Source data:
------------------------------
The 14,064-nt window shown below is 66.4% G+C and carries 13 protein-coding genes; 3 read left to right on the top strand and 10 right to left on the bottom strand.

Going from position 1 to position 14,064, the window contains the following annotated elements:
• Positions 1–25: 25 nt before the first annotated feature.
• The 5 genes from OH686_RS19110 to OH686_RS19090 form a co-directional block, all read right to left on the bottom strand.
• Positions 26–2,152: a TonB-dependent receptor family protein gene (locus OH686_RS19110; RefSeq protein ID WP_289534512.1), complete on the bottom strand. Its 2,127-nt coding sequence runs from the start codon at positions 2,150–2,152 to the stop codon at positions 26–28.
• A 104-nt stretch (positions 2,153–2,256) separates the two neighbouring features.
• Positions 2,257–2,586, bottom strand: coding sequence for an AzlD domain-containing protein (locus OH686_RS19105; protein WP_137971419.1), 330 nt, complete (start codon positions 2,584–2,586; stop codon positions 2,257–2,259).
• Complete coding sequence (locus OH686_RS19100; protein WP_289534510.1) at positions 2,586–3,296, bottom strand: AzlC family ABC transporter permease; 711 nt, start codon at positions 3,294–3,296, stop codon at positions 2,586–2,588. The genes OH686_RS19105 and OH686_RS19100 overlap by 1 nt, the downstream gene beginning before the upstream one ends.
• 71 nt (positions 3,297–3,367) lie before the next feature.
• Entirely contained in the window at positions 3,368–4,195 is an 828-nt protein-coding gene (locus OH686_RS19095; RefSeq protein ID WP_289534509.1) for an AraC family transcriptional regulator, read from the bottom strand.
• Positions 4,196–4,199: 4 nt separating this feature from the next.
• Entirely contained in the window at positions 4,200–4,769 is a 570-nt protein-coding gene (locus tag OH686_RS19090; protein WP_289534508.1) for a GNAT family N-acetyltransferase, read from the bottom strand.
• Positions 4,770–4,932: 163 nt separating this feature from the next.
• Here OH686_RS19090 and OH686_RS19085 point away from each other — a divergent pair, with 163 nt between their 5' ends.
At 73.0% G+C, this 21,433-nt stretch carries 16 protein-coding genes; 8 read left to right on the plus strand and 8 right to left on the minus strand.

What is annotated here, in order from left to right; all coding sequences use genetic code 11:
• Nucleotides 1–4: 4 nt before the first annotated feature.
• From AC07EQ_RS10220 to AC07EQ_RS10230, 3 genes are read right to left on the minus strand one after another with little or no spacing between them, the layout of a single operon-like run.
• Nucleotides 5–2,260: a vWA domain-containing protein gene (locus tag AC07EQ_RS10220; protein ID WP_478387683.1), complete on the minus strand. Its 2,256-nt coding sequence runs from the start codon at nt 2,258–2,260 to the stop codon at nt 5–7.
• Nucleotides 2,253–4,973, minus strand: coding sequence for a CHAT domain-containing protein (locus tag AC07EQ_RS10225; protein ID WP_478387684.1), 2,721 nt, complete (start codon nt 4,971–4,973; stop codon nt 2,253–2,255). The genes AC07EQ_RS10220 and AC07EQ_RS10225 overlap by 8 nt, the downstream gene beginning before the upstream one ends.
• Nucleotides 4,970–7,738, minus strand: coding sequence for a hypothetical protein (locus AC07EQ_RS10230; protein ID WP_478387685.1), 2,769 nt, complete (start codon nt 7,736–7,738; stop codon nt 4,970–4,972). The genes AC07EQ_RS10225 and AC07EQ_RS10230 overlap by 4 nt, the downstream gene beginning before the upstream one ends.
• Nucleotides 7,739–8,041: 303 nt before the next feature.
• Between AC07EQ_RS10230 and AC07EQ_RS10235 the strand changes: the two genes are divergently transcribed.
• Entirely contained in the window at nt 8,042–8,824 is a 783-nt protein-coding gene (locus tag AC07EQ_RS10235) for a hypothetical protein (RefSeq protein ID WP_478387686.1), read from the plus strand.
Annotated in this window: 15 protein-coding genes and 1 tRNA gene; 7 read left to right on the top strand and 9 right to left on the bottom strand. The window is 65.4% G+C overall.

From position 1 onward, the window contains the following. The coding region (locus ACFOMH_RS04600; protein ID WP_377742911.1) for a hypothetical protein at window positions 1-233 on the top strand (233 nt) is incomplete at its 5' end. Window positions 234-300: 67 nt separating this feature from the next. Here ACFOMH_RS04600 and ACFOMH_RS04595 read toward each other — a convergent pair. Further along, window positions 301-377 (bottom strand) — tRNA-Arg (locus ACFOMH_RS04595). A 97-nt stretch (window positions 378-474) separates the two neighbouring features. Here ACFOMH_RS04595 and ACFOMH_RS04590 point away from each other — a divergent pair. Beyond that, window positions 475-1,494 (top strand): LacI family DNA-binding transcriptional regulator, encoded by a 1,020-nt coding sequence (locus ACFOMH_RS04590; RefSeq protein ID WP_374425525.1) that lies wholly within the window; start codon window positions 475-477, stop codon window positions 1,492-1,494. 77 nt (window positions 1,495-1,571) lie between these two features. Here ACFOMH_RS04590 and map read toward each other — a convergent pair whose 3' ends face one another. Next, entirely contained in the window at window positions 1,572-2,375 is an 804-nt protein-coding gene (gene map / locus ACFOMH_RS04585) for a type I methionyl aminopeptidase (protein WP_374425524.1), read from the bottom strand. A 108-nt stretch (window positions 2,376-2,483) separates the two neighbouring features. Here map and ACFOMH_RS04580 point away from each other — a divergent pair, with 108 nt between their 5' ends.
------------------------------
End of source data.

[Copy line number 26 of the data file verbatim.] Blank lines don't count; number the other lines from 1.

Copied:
From position 1 onward, the window contains the following. The coding region (locus ACFOMH_RS04600; protein ID WP_377742911.1) for a hypothetical protein at window positions 1-233 on the top strand (233 nt) is incomplete at its 5' end. Window positions 234-300: 67 nt separating this feature from the next. Here ACFOMH_RS04600 and ACFOMH_RS04595 read toward each other — a convergent pair. Further along, window positions 301-377 (bottom strand) — tRNA-Arg (locus ACFOMH_RS04595). A 97-nt stretch (window positions 378-474) separates the two neighbouring features. Here ACFOMH_RS04595 and ACFOMH_RS04590 point away from each other — a divergent pair. Beyond that, window positions 475-1,494 (top strand): LacI family DNA-binding transcriptional regulator, encoded by a 1,020-nt coding sequence (locus ACFOMH_RS04590; RefSeq protein ID WP_374425525.1) that lies wholly within the window; start codon window positions 475-477, stop codon window positions 1,492-1,494. 77 nt (window positions 1,495-1,571) lie between these two features. Here ACFOMH_RS04590 and map read toward each other — a convergent pair whose 3' ends face one another. Next, entirely contained in the window at window positions 1,572-2,375 is an 804-nt protein-coding gene (gene map / locus ACFOMH_RS04585) for a type I methionyl aminopeptidase (protein WP_374425524.1), read from the bottom strand. A 108-nt stretch (window positions 2,376-2,483) separates the two neighbouring features. Here map and ACFOMH_RS04580 point away from each other — a divergent pair, with 108 nt between their 5' ends.